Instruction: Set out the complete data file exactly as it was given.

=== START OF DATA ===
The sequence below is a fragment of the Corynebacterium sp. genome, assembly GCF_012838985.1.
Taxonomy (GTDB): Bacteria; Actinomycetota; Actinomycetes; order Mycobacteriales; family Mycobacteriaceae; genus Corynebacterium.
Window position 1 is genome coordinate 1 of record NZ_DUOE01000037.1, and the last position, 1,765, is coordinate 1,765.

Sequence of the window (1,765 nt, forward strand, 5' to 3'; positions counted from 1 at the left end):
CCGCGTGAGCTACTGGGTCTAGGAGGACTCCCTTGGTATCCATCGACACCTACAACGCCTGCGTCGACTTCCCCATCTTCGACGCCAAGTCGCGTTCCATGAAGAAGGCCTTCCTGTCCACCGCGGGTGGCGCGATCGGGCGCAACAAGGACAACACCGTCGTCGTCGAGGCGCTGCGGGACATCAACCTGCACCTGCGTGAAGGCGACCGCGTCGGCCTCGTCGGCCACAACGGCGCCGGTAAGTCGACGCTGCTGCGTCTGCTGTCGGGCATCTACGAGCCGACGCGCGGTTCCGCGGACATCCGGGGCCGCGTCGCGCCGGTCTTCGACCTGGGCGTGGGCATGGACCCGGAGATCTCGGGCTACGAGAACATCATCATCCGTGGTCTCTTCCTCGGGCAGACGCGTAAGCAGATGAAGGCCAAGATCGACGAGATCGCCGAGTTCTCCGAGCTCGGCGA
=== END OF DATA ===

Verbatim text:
The sequence below is a fragment of the Corynebacterium sp. genome, assembly GCF_012838985.1.
Taxonomy (GTDB): Bacteria; Actinomycetota; Actinomycetes; order Mycobacteriales; family Mycobacteriaceae; genus Corynebacterium.
Window position 1 is genome coordinate 1 of record NZ_DUOE01000037.1, and the last position, 1,765, is coordinate 1,765.

Sequence of the window (1,765 nt, forward strand, 5' to 3'; positions counted from 1 at the left end):
CCGCGTGAGCTACTGGGTCTAGGAGGACTCCCTTGGTATCCATCGACACCTACAACGCCTGCGTCGACTTCCCCATCTTCGACGCCAAGTCGCGTTCCATGAAGAAGGCCTTCCTGTCCACCGCGGGTGGCGCGATCGGGCGCAACAAGGACAACACCGTCGTCGTCGAGGCGCTGCGGGACATCAACCTGCACCTGCGTGAAGGCGACCGCGTCGGCCTCGTCGGCCACAACGGCGCCGGTAAGTCGACGCTGCTGCGTCTGCTGTCGGGCATCTACGAGCCGACGCGCGGTTCCGCGGACATCCGGGGCCGCGTCGCGCCGGTCTTCGACCTGGGCGTGGGCATGGACCCGGAGATCTCGGGCTACGAGAACATCATCATCCGTGGTCTCTTCCTCGGGCAGACGCGTAAGCAGATGAAGGCCAAGATCGACGAGATCGCCGAGTTCTCCGAGCTCGGCGA